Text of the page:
Loudspeaker Analysis and Experiments: Part II
If you haven’t read Part I of this series, it is strongly recommended that the user starts there.
The constants above can be found for specific changes in impedance due to frequency, which we will continue to explore in the sections to follow.
If we take the derivative of the transfer function above:
The frequency at which the derivative is equal to zero is the value which we call the resonance frequency:
and rewriting in a more familiar format:
One method for finding the mechanical compliance and mass is to add known masses to the mechanical mass and observe the change in resonance frequency. This allows us to setup a relationship between resonance frequency and added mass in order to solve for mechanical compliance and mass in a linear function. We can start by writing the added mass and new resonance as a function of one another:
Linear fit for finding the mechanical compliance and mass based on the added mass technique
The plot above gives us the approximate values for the compliance and mass:
The Python code for implementing the added mass and resonance fit is shown below. All the user needs to do is add the mass and measure the resonance frequency, then input the values into the code and it prints out the plot shown above.
For the speaker used in this series, the equivalent compliance volume is calculated as follows:
For comparison with other drivers of similar size and specifications, this value seems reasonable. Now we will continue with the analysis of impedance by investigating the significance of impedance magnitudes in relation to damping and the rest of the parameters associated with loudspeaker characterization.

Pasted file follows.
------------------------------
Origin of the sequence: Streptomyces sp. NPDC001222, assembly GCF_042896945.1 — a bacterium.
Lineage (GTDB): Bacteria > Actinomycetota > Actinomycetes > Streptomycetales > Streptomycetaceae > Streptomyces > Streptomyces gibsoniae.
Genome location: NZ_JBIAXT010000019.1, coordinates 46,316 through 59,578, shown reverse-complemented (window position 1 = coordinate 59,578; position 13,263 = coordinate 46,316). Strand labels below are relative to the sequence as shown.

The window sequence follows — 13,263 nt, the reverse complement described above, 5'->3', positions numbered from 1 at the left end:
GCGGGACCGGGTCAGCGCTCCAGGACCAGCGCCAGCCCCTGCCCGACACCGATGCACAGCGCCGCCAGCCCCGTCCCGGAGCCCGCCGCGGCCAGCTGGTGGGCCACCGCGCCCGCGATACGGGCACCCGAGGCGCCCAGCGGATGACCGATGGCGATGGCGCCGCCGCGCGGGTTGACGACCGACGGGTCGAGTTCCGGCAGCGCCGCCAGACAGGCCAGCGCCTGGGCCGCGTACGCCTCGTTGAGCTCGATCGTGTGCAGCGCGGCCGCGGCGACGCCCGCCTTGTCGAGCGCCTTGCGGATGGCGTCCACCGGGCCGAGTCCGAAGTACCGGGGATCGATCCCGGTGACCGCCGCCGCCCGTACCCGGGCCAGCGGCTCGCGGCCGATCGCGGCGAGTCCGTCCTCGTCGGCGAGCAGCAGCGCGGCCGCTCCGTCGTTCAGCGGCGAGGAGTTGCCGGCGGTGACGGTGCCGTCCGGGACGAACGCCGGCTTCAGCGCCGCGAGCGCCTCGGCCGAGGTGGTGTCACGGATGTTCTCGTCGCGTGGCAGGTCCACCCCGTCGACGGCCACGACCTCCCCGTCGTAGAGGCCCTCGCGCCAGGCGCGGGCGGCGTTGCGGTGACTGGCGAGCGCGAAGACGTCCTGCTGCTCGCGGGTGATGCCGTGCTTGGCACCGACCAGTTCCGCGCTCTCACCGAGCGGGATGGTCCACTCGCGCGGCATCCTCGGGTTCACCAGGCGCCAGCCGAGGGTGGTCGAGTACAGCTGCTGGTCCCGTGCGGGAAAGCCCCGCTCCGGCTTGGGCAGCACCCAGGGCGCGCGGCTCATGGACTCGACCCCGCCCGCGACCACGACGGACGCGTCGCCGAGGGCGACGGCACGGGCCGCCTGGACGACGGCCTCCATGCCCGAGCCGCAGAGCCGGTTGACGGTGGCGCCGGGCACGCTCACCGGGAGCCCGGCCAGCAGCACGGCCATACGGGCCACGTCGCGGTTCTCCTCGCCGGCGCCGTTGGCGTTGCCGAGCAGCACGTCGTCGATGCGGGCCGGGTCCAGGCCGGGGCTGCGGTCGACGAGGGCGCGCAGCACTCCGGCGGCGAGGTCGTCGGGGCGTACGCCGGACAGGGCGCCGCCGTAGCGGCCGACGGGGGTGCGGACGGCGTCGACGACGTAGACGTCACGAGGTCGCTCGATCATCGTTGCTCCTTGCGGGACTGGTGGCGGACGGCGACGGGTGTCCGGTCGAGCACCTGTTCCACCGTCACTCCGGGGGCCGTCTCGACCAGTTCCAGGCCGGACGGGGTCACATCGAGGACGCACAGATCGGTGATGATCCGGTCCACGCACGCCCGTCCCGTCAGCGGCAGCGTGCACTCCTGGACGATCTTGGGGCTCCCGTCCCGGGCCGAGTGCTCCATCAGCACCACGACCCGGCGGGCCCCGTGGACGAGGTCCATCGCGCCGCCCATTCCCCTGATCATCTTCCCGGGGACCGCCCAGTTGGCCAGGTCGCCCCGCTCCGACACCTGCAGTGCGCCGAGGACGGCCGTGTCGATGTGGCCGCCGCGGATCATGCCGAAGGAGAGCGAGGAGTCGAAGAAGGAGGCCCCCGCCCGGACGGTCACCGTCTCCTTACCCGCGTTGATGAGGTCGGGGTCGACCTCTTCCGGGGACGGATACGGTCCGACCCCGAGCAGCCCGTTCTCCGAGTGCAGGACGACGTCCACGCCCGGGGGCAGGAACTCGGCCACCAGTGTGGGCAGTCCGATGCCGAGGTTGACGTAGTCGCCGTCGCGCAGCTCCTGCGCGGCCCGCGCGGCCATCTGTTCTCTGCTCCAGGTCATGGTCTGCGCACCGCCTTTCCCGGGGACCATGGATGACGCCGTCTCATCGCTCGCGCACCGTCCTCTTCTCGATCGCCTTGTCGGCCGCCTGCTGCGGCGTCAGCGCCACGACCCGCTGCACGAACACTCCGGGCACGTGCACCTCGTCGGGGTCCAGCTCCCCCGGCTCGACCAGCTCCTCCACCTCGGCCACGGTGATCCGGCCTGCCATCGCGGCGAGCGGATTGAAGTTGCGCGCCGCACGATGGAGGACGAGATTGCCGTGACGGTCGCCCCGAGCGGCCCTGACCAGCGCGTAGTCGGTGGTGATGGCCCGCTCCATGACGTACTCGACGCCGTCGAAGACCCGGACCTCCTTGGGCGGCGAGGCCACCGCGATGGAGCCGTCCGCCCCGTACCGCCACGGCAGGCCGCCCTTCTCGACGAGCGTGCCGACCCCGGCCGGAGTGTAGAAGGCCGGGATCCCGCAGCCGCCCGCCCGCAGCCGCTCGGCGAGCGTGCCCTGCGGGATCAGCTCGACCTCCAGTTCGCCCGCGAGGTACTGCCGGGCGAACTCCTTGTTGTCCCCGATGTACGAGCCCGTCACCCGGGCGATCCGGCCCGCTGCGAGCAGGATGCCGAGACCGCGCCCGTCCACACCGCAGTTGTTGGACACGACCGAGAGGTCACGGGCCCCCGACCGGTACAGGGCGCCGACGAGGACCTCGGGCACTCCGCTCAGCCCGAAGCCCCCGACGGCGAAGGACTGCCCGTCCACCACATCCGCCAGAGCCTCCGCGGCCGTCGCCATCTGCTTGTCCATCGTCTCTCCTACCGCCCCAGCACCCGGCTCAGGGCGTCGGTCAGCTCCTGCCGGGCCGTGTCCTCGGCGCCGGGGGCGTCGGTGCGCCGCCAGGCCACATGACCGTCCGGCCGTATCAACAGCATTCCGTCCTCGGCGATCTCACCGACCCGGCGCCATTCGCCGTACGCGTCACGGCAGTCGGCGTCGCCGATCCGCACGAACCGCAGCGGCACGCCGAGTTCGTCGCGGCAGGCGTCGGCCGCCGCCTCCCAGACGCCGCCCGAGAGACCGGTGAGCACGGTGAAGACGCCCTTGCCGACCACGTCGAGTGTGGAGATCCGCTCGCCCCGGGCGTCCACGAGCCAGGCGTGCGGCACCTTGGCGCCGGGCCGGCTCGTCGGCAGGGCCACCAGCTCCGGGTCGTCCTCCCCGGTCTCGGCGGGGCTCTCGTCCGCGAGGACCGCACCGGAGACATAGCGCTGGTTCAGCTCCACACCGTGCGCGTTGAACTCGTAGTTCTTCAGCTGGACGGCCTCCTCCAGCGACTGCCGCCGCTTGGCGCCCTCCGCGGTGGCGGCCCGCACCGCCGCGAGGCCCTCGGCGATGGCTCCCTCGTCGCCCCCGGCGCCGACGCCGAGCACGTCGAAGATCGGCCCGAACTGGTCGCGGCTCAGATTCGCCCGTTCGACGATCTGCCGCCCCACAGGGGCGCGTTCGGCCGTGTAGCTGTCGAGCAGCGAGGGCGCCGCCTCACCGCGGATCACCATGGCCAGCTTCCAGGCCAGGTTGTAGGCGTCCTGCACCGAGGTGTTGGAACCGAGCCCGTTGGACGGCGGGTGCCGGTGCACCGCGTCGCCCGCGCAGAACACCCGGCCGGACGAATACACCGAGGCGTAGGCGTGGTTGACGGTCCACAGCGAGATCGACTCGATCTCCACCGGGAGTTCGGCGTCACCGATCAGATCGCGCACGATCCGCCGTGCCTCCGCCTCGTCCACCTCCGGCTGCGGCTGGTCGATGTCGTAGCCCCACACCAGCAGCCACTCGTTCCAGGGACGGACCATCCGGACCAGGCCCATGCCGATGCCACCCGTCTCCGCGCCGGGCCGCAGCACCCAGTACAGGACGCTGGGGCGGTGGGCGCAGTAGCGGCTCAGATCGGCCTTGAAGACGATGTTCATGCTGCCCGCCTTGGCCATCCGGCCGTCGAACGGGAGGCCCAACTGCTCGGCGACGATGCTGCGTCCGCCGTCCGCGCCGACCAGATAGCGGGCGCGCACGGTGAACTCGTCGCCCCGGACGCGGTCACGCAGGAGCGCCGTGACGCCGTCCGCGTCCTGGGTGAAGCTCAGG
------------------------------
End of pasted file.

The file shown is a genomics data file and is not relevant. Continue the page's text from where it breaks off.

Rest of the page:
It is customary to combine the quality factors in series to produce a total quality factor:
The Bl product, which is a measure of the magnetic field strength with respect to the voice coil, comes quite easily from the quality factor in the electrical domain:
which gives us the result:
which appears to be quite poor, however, in comparison with other loudspeakers - it’s not far from the average for its size and design.
This concludes the investigation into the Thiele-Small parameters for a loudspeaker. A lot of the analysis and calculation was based on decades-old methods and parameters. In the next entry into this series I will focus on experiments with loudspeakers, such as an application with microphones and even an experiment with a non-newtonian fluid.
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